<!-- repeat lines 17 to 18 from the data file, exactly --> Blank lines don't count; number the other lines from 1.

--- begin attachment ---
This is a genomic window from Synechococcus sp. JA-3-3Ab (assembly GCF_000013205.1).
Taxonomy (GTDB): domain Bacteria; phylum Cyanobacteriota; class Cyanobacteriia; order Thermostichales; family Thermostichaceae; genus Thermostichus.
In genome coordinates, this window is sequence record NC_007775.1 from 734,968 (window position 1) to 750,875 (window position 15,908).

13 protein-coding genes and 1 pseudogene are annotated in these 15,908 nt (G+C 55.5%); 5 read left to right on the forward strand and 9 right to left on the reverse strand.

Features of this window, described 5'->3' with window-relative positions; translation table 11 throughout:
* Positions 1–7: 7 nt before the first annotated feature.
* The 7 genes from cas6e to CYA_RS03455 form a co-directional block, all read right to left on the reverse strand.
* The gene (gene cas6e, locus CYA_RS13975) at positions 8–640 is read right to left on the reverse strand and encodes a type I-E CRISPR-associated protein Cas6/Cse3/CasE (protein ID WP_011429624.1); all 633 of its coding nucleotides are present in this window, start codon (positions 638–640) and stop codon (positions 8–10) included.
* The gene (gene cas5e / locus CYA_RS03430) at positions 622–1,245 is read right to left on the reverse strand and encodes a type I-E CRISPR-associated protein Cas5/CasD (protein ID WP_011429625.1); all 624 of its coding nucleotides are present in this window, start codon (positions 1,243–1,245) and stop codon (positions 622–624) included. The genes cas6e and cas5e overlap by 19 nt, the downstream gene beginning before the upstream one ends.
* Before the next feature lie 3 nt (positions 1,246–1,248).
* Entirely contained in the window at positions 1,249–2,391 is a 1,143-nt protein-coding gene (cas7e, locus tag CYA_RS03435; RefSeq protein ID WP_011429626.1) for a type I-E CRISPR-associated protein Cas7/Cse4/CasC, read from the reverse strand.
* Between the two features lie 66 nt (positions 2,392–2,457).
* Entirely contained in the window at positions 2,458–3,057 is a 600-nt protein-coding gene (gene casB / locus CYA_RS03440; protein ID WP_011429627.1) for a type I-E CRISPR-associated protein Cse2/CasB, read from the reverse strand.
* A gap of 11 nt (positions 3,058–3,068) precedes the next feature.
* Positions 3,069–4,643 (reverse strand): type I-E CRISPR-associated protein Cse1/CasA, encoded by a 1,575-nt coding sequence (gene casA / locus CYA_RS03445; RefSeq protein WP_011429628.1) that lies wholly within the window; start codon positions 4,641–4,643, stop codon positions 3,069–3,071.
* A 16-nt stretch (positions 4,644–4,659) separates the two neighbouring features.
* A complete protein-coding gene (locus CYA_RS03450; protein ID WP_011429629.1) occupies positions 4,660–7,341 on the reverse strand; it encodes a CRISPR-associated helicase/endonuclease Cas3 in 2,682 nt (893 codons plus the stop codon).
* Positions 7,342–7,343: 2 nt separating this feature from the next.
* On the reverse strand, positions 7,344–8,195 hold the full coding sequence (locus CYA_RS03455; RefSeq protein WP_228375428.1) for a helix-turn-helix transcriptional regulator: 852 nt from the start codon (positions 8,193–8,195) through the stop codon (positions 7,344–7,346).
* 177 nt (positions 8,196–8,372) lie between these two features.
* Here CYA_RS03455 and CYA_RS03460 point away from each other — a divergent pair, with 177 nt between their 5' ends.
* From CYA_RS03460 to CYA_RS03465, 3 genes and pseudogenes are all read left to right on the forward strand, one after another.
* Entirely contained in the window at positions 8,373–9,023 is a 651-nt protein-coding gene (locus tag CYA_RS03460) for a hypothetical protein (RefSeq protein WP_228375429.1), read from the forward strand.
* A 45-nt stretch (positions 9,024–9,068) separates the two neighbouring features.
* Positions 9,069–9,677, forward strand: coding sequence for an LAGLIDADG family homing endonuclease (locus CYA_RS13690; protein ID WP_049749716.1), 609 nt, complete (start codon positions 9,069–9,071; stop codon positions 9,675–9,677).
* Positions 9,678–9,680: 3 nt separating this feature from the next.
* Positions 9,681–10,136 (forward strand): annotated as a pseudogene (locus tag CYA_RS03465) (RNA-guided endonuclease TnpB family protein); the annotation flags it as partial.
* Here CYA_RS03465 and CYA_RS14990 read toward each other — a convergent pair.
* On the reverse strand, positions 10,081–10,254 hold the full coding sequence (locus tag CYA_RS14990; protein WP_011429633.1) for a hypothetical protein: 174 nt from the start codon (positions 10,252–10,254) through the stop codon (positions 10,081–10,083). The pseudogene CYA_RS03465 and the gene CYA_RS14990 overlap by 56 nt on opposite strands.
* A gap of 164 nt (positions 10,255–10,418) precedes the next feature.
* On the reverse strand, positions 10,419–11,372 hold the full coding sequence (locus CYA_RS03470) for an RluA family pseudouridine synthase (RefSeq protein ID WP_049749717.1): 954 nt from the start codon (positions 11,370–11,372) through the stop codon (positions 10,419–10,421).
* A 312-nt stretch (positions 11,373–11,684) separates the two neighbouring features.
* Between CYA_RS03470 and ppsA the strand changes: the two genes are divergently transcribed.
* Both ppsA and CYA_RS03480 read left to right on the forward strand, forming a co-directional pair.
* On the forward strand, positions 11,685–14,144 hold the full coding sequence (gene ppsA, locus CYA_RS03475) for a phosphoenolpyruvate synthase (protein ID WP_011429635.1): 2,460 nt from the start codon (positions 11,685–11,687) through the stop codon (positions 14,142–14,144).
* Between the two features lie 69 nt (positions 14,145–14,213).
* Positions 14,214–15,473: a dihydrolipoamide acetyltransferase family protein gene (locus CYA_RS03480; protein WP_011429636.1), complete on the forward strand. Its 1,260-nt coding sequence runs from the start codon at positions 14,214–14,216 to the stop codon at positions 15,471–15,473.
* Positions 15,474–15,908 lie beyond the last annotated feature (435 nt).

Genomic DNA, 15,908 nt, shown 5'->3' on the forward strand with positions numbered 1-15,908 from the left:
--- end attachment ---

* A complete protein-coding gene (locus CYA_RS03450; protein ID WP_011429629.1) occupies positions 4,660–7,341 on the reverse strand; it encodes a CRISPR-associated helicase/endonuclease Cas3 in 2,682 nt (893 codons plus the stop codon).
* Positions 7,342–7,343: 2 nt separating this feature from the next.